Wednesday, 3 October 2012

And we're back

Well, that's it. Field school is over and we're back in St. John's. Saturday night's sendoff was a great success - our presentation was well received, and a time was had by all. Thanks to Rick Pardy for getting the music going, and to all the fiddlers and accordion players and mummers (yes, mummers!) for making it a night to remember.

And now back to the books, to the rain, drizzle and fog of town, to city shoes, traffic and bus rides. To classrooms, libraries and grocery stores.

Thanks to everyone who made the first Keels Field School such a success.

We'll always have the music...

Wince playing Alvin Hobbs' accordion. (Photo: Jerry Pocius)

Saturday, 29 September 2012

Avoiding Snares in the Field: Reflections on Fieldwork

Fieldwork is not some static line in the sand defined by the absence of any shifting tides. You can't just wake up in 'the field' and say " I am going to do fieldwork", and in the next moment " I am finished with fieldwork." Fieldwork doesn't end. Today, just when I figured that I had finished collecting data for my paper, I found myself gathering vital information this afternoon.

Rodney Byrne showing me the rabbit trails.

(Photo: Ed Millar)

One moment, I was returning a photo of young Rodney Byrne's first hare. The next, I found myself drinking a cup of tea; followed by mussels, lasagna, and bread. Before I can grasp the importance of these exchanges, I am off with Keels' own wilderness expert, Rodney Byrne, on a tour of the rabbit trails near  Harbour Pond. In only an hour, Rodney taught me how to spot rabbit trails, where to look for them, how to place the snare, and prepare the slip. He also demonstrated some moose and coyote calls from on top of a ridge. Rodney invited me to record and photograph our trip this afternoon, and as a result I gained even more useful information for my own use, for archival use, and  for any other future users of this data. All this, in an afternoon which I had previously planned to eat some left over rice porridge in the fridge and look at an Excel spreadsheet.

Perhaps this misconception of a 'finite fieldwork' comes from the assumption that because the written product pours forth from our pen, fieldwork must then stem from us. Well, it doesn't. Fieldwork emerges in that liminal space of the interaction between ourselves and the outer environment, whether they be people, places, or things. While we do hinge on the assumption of the self when conducting fieldwork to identify the 'outer' from the 'inner', we often forget that all life is in motion. Our lives spin like whirlwinds gathering experiences, emotions, and beliefs as we make our way through time and space. As we cross paths with one another, they intensify each and leave in their wake a base of information: fieldwork. In this way, fieldwork constantly expands.

Will our fieldwork here end when we leave Keels?

Well, I guess that is the big question all this raises. Does fieldwork end when we leave the field?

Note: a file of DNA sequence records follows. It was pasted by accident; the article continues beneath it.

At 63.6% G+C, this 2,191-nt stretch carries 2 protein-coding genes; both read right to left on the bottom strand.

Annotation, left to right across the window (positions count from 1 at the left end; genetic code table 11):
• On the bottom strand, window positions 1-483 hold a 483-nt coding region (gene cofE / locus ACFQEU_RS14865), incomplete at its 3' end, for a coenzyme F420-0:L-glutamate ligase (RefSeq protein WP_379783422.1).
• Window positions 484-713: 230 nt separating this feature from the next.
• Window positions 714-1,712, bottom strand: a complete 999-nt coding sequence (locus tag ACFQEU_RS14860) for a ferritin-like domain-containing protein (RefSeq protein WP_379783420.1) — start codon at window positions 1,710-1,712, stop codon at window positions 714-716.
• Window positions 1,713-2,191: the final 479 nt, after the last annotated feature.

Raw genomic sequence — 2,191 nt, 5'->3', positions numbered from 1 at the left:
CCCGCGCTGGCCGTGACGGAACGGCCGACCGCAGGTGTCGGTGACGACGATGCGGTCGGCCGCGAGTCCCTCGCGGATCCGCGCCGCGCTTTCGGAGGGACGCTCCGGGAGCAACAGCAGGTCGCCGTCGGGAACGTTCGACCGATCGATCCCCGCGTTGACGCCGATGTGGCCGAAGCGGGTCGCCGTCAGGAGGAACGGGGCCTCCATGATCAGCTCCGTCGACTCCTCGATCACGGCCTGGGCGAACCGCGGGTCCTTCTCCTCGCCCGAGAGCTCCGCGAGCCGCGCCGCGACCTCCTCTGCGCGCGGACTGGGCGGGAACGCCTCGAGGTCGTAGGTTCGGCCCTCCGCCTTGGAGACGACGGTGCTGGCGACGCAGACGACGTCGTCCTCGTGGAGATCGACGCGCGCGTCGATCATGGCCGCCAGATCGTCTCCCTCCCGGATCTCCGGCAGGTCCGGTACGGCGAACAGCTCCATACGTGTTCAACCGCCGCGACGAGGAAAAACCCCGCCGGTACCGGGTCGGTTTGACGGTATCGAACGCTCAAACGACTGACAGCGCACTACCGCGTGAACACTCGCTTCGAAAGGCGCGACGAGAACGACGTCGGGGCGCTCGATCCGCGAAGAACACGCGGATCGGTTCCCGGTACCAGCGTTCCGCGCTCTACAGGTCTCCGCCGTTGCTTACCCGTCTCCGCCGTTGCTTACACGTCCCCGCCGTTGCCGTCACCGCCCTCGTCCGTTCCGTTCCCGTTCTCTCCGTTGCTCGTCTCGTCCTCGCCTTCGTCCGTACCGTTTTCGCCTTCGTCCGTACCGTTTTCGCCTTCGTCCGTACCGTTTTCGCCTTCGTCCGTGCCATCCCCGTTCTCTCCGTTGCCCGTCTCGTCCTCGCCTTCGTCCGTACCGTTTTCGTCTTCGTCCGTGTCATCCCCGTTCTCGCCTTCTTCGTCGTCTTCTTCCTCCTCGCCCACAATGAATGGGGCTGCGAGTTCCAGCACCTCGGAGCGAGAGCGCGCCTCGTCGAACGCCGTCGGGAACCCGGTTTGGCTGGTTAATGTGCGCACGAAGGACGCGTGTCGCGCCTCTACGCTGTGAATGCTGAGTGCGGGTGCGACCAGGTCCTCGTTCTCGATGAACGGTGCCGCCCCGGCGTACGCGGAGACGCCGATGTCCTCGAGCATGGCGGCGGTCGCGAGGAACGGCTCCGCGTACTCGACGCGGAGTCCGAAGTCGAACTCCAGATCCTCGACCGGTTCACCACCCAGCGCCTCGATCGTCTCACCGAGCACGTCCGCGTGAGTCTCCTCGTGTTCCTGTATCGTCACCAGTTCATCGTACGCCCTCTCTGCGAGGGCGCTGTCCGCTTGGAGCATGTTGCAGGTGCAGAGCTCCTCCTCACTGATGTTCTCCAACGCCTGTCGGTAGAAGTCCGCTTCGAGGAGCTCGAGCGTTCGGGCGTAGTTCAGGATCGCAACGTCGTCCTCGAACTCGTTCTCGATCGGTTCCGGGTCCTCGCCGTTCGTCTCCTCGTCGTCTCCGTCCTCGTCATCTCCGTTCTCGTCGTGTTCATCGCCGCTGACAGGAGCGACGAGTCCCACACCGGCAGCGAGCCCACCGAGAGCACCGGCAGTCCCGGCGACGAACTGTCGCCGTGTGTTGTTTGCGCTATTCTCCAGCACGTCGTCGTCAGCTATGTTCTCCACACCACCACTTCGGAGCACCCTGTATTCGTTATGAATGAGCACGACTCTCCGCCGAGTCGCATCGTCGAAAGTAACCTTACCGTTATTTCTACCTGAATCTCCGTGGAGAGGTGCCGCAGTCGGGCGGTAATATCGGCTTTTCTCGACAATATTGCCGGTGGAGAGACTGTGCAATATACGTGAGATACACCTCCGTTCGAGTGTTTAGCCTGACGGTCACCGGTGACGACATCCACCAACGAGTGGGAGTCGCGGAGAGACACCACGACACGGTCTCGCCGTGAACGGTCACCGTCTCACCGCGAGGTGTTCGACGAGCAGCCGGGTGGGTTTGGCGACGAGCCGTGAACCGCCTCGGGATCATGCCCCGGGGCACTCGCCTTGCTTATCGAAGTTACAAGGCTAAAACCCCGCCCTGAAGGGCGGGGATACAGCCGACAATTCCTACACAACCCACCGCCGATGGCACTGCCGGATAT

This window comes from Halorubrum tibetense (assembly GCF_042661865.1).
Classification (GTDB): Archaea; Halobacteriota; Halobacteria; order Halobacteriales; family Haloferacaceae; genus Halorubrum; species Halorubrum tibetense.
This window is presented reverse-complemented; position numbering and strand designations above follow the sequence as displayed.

I wouldn't make it as a rabbit.

(Photo: Ed Millar)

The simple answer to that is, I don't know and I don't dare to answer.

But I hope one day I will have the clarity and sense of mind to approach the answer.

Perhaps I could ask Rodney Byrne to help me find the path...and hopefully I won't be the one snared.

Ethnographic Lesson No.1: Expect the Unexpected

View of the community stage and wharf in Keels, NL
 (Photograph: Noah Morritt)
Throughout high school and university I was taught the importance of planning ahead - of keeping on schedule and working toward a solid goal. Well, after three weeks in an ethnographic field school I think that I now have a new perspective on goal setting. I am not saying that planning and goal setting are not important - because they most certainly are - but in fieldwork you have to expect the unexpected and be prepared for deviations. Ethnographic research is about everyday life, people's beliefs, values, and lived experiences. When you enter a community you ultimately become part of that pattern of daily life, and you can never really know what is going to happen.

Phonse Ducey with needles and cards used for
knitting nets (Photograph: Noah Morritt)
You never know who you are going to meet on the street, or who is going to invite you in for tea or unexpectedly invite you to join them on an afternoon fishing trip. This is the reality of ethnographic fieldwork: you think you know what you want to know, and your informants have their own idea of what they think you should know. After three weeks my advice so far - go with the flow and be as flexible as possible, because the insights gained from these impromptu meetings can really help you adjust your approach and improve the questions you ask.

My problem now, however, is what do you do when you have embraced the unexpected and suddenly the end product of your research - the essays, floor plans and metadata - demand immediate completion. It seems that even when you set aside a good block of time to work on those last few paragraphs someone knocks of the door with an opportunity that you just cannot refuse. As a result, you have to slot in work time whenever you get the chance and hope that you can meet the deadlines at the end. In hindsight, I did not mind the busy work schedule or moments of frustration in the midst of trying to finish some assignment, because these past three weeks have been full of great experiences and important lessons, and without question, flexibility is one of the most important things I have learned.   

Friday, 28 September 2012

A Fond Farewell

Hard at work on our presentation

(Photo: Claire McDougall)